Tuesday, December 21, 2010
That was really the only drama on the way to getting up and running. Since my company email uses IMAP and a proper email client like Thunderbird, I cannot check email on my Cr-48. But I can do everything else like access DropBox, Twitter via the Seesmic app, Gmail, Google Reader, Documents, Salesforce, and the real web. I did try to view a short Hulu video and was reassured that while this machine is sleek and light, it is most certainly not a multi-media rig. So leave your Hulu shows to your PC or Apple TV/Roku box.
It is now 3:03pm and the battery is only at 47% with moderate use, in and out of standby. Keeping in mind that this is essentially the Chrome browser I did not do anything that I didn't already do on my other PC's. I got more use to the keyboard and the shortcut keys that are documented in the box as well as many of the same shortcuts in Chrome.
While it's fairly useful, I am struggling to understand who the target audience for this kind of device is. Those of us who willingly signed up for the Cr-48 prototypes were expecting the type of user experience we were in for but the average corporate/consumer PC user will not tolerate online only usage, an invisible filesystem, and doing without the occasional offline application or two. What they will like is the almost instant on/off capability, simplistic tabbed UI, and single focus use. If this ever makes it to the OEM's like Acer, Dell, and HP there will have to be some way to manage these unless they are true "netbooks" and just accessing webapps. So if they are lost, stolen, or destroyed all of the data still lives in the cloud and the user is simply just issued a new unit. No fuss no muss.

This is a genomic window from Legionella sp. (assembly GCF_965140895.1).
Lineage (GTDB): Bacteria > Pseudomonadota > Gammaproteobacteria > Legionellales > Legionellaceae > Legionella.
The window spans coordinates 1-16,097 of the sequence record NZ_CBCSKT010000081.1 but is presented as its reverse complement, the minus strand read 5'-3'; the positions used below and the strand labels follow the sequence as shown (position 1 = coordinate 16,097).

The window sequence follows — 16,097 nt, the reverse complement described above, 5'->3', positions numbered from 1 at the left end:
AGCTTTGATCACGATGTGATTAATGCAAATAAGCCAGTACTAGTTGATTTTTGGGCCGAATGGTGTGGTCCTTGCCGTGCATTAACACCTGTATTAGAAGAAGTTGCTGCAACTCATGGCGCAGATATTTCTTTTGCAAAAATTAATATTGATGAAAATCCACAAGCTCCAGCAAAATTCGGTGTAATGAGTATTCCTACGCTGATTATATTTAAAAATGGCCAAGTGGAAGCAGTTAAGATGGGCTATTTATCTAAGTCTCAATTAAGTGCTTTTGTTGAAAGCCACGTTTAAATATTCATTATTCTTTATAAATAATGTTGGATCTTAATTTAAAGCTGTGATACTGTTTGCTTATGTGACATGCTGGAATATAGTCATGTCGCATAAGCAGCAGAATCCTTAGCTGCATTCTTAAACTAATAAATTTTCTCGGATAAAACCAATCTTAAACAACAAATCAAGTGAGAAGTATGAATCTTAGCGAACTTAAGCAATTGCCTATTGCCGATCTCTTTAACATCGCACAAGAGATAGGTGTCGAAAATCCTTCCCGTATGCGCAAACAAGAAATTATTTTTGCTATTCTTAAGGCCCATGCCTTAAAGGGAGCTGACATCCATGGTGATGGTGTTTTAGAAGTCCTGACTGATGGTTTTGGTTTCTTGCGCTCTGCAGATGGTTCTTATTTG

I recently sold my iPad in favor of a Samsung Galaxy Tab and I feel that the Cr-48 most closely resembles the former except with a keyboard. Like the iPad, the Cr-48 has a lot offer but it's still keeps feeling incomplete somehow. But even with obvious shortcomings, I applaud Google for making brave moves into the traditional OS space while at the same time, changing our ideas of what it means to compute.
Monday, December 20, 2010
After a full hour with Google's latest creation, the Cr-48, I am left wondering how and why Google decided to build this true "netbook". In the past two years I have owned everything from the first Asus EeePC 701, HP 1100 Tablet PC, to my current Acer netbook, and two full-size laptops by Dell and IBM respectively. And even though the netbook monikers were attached to the Asus and the Acer, they were actually miniature laptops computers, one with a crippled Xandros Linux experience and the other a woefully out of date Windows XP instance scaled down to size. But netbooks? Not really.
With only Google Chrome OS, the Cr-48 may just be the first real netbook in that there are no native applications, no visible file system, and no waiting to boot up or down. Upon boot the user is presented with a short introduction then, much like an Android phone, only one's Google username/password is needed to activate the unit.